The notion of balanced development in the coastal zone (ICZM Principle 8) represented a particular challenge in terms of interpreting what this means ‘on the ground’. Clearly it involves the needs to prevent urban sprawl, but given the way the other principles are framed, it must also take into account a number of other characteristics of development in the coastal zone. These include the idea that priority should be given to public services and activities requiring, in terms of use and location, the immediate proximity of the sea. It also implies the idea of restoration of ecosystem function and natural processes in the coastal zone (ICZM Principle 10), measures consistent with the EsA but not emphasised explicitly in its Principles. In the ICZM Protocol there is a significant move away from ‘hard’ engineering solutions to coastal erosion. Building on Principle 10, Article 23 of the Protocol which deals with coastal erosion, calls on Parties to adopt the necessary measures to ‘maintain or restore the natural capacity of the coast to adapt to changes, including those caused by the rise in sea levels’. This is a call to work with nature rather than defensive engineering.

Building on the Differences

There are therefore many similarities between the principles that underpin the ICZM Protocol and those of the CBD Ecosystem Approach, and the differences between them probably reflect nothing more than the emphasis that different groups have brought to the debate. They are, nevertheless worth considering side by side, so that the full range of issues that are relevant to the coastal zone can be taken into account. One point of interest, for example, is that the ICZM Protocol makes little explicit mention of the concept of ecosystem services, an idea that is included in the EsA framework. Similarly the issue of placing an appropriate value on environment resources (and ecosystem services) does not feature strongly in the set of ICZM Principles. Given current, widespread interest in the concepts of ecosystem services and their valuation, it is perhaps worth making more explicit reference to them in any future elaboration of the principles underpinning ICZM.

Similarly, while the EsA suggests that management should be at an ‘appropriate scale’, the approach embodied in the ICZM Protocol envisages more of a hierarchy of strategies operating at regional, national and local levels. In fact, could be argued that once we attempt to deal with problems in a holistic, cross-sectoral way, there is no ‘appropriate scale’ at which to operate, because different social and environmental components have different spatial and temporal footprints. Thus the ICZM framework is a more sophisticated treatment of scale issues than that implied by the EsA, and one that is more consistent with the needs to take account of processes in a cross-sectoral way.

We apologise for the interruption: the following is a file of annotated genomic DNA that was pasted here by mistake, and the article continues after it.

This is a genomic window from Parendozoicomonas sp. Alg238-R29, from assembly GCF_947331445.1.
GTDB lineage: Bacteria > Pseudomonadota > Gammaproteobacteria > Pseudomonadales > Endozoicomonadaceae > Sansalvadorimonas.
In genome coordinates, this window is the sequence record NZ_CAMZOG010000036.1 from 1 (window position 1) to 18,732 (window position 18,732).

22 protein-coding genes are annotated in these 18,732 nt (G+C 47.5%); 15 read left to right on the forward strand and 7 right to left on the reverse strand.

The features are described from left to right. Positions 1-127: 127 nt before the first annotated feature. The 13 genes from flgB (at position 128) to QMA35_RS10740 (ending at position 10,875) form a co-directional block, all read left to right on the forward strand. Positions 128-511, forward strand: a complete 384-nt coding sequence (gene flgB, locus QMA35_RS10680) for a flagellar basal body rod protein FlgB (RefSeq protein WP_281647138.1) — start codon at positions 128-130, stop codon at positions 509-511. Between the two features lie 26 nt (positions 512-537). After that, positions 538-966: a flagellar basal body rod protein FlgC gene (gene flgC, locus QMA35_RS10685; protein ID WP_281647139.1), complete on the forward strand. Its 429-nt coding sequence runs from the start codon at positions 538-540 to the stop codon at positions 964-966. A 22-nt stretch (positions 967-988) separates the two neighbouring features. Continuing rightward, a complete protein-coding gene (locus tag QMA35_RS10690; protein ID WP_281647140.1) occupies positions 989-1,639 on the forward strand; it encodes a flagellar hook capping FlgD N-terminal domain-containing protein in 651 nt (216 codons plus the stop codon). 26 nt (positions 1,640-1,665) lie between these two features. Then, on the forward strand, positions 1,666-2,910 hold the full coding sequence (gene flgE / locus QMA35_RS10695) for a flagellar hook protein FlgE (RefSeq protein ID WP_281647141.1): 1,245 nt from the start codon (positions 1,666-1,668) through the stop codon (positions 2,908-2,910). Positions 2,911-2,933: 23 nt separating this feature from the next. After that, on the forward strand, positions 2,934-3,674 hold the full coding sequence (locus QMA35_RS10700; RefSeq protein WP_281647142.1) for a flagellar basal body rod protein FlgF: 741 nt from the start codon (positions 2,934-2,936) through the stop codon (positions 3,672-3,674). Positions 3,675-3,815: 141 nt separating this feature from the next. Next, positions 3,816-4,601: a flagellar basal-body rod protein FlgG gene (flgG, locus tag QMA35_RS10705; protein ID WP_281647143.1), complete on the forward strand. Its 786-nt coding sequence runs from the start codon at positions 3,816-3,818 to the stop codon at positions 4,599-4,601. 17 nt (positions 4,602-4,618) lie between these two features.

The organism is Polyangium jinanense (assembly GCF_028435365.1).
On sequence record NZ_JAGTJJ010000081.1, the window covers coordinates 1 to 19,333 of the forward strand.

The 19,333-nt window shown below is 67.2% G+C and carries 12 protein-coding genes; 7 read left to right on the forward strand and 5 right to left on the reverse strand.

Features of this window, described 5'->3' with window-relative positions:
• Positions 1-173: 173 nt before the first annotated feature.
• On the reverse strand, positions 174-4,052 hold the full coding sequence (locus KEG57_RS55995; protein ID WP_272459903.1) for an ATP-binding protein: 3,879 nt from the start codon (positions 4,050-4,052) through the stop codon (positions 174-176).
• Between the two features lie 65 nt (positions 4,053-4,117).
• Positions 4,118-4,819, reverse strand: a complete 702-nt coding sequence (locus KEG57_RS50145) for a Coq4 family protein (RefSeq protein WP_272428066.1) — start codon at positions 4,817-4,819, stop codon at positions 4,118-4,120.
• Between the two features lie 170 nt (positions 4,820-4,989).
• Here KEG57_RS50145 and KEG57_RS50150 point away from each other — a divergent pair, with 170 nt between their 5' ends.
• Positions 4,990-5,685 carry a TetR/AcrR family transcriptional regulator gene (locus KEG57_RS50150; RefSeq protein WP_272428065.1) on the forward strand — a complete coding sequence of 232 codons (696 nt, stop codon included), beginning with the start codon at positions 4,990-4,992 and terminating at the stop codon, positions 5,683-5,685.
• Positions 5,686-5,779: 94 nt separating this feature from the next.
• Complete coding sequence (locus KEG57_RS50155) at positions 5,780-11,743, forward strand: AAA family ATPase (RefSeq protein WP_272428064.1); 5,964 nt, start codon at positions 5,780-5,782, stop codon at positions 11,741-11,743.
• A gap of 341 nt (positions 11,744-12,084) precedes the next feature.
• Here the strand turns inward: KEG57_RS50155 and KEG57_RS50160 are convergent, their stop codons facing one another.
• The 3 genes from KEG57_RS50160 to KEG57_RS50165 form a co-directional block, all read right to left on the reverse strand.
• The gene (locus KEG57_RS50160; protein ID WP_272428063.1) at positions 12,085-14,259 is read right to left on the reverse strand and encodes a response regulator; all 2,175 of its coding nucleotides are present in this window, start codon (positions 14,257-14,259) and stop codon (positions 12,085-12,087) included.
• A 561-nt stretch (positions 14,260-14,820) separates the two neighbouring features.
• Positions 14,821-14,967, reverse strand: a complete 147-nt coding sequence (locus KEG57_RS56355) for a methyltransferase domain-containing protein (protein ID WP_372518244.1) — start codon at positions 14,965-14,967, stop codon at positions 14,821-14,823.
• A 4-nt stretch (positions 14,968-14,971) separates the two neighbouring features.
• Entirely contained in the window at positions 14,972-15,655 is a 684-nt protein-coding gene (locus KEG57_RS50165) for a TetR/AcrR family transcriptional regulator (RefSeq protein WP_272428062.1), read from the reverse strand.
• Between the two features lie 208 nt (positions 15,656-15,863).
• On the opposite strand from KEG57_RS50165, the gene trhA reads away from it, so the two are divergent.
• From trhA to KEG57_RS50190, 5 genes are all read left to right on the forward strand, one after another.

Other differences between the two sets of principles that can be identified include the stronger emphasis that the ICZM protocol places on the processes of governance compared to the EsA. By contrast, the EsA tends to stress the role of ecosystems and biodiversity more explicitly than the ICZM framework. Some have argued that while the principles underpinning the Ecosystem Approach are valuable, the use of the term ‘ecosystem’ may mean that their relevance may not always be understood by the wider policy community or the public. In this respect, the notion of ‘integrated coastal zone management’ might be easier to communicate.

The Ecosystem Approach and the notion of ICZM are however, closely linked and will be promoted in tandem. In 2012 the Contracting Parties to the ICZM Protocol for the Mediterranean adopted the ‘Action Plan’ for its implementation (UNEP/MAP, 2012), designed to addresses the need to deliver the Protocol in comprehensive form, through a strategic approach at all levels and the building of capacity. The Action Plan was designed to be ‘coherent and synergistic’ with the application by UNEP/MAP of the Ecosystem Approach to the management of human activities roadmap as adopted by the Contracting Parties in 2008. As a result consideration of the Ecosystems Approach as one of the priorities of UNEP/MAP’s Programme of Work as decided by the Contracting Parties in 2009 and confirmed in 2012.

The ICZM Action Plan will therefore reinforce ‘ICZM’s key role for the implementation of the Ecosystem Approach’. The intention is that guidance will be developed to demonstrate how ICZM will achieve the aims of the MAP Initiative on the Application of the Ecosystem Approach in coastal areas (Objective 1.3). Reporting on the Protocol implementation in the Mediterranean will gather data and monitor ICZM Indicators for the Mediterranean ‘starting with those related to coastal management in the context of the application of the Ecosystems Approach’ (Objective 1.4).


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References

Haines-Young, R. and M. Potschin (2011): Integrated Coastal Zone Management and the Ecosystem Approach. PEGASO Task 2.1A Deliverable submitted on 10 March 2011. Download available as CEM working Paper no 7 at: http://www.nottingham.ac.uk/CEM/WorkingPapers.html

Haines-Young, R.; Potschin, M.; Škaričić, Ž.; Shipman, B.; Petit, S.; Ariza, E.; Breton, F. and Y. Henocque (2013) Common conceptual framework for the implementation of ICZM based on the review of current issues. PEGASO Task 2.1B Deliverable submitted on26 May 2013. Shepherd, G. (2004): The Ecosystem Approach: Five Steps to Implementation. IUCN, Gland, Switzerland and Cambridge, UK, 30 pp.

UNEP/MAP (2005): Mediterranean Strategy for Sustainable Development. A Framework for Environmental Sustainability and Shared Prosperity. UNEP(DEC)/MED IG.16/7. Athens.

UNEP/MAP (2012): Report of the 17th Ordinary Meeting of the Contracting Parties to the Convention for the Protection of the Marine Environment and the Coastal Region of the Mediterranean and its Protocols. UNEP(DEPI)/MED IG.20/8. UNEP/MAP, Athens, 2012.